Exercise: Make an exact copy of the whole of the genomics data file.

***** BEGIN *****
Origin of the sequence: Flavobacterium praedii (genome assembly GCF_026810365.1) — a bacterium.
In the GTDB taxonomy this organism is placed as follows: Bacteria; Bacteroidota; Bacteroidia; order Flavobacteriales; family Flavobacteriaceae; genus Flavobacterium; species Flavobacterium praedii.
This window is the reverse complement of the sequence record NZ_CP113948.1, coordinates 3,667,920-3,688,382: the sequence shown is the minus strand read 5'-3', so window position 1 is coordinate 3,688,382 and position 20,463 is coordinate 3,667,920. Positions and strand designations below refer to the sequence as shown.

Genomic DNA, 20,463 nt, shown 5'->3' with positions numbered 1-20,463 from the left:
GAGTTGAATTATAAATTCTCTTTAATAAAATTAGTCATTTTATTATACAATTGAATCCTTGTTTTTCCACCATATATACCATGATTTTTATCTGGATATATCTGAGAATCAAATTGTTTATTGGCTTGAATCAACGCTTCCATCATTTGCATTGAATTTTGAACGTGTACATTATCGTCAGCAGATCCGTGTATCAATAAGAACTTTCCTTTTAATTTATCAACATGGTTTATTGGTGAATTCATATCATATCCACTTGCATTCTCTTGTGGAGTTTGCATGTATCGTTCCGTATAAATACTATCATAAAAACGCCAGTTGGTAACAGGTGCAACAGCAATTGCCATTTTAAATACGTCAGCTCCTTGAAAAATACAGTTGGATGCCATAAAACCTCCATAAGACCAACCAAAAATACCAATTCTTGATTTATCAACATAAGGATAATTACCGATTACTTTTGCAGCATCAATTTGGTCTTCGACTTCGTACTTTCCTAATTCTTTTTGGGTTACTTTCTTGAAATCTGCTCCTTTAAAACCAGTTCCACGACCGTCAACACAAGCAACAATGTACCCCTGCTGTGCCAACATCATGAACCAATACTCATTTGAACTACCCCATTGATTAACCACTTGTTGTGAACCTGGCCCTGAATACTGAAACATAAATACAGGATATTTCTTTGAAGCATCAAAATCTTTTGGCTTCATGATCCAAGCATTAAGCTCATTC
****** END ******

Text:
Origin of the sequence: Flavobacterium praedii (genome assembly GCF_026810365.1) — a bacterium.
In the GTDB taxonomy this organism is placed as follows: Bacteria; Bacteroidota; Bacteroidia; order Flavobacteriales; family Flavobacteriaceae; genus Flavobacterium; species Flavobacterium praedii.
This window is the reverse complement of the sequence record NZ_CP113948.1, coordinates 3,667,920-3,688,382: the sequence shown is the minus strand read 5'-3', so window position 1 is coordinate 3,688,382 and position 20,463 is coordinate 3,667,920. Positions and strand designations below refer to the sequence as shown.

Genomic DNA, 20,463 nt, shown 5'->3' with positions numbered 1-20,463 from the left:
GAGTTGAATTATAAATTCTCTTTAATAAAATTAGTCATTTTATTATACAATTGAATCCTTGTTTTTCCACCATATATACCATGATTTTTATCTGGATATATCTGAGAATCAAATTGTTTATTGGCTTGAATCAACGCTTCCATCATTTGCATTGAATTTTGAACGTGTACATTATCGTCAGCAGATCCGTGTATCAATAAGAACTTTCCTTTTAATTTATCAACATGGTTTATTGGTGAATTCATATCATATCCACTTGCATTCTCTTGTGGAGTTTGCATGTATCGTTCCGTATAAATACTATCATAAAAACGCCAGTTGGTAACAGGTGCAACAGCAATTGCCATTTTAAATACGTCAGCTCCTTGAAAAATACAGTTGGATGCCATAAAACCTCCATAAGACCAACCAAAAATACCAATTCTTGATTTATCAACATAAGGATAATTACCGATTACTTTTGCAGCATCAATTTGGTCTTCGACTTCGTACTTTCCTAATTCTTTTTGGGTTACTTTCTTGAAATCTGCTCCTTTAAAACCAGTTCCACGACCGTCAACACAAGCAACAATGTACCCCTGCTGTGCCAACATCATGAACCAATACTCATTTGAACTACCCCATTGATTAACCACTTGTTGTGAACCTGGCCCTGAATACTGAAACATAAATACAGGATATTTCTTTGAAGCATCAAAATCTTTTGGCTTCATGATCCAAGCATTAAGCTCATTC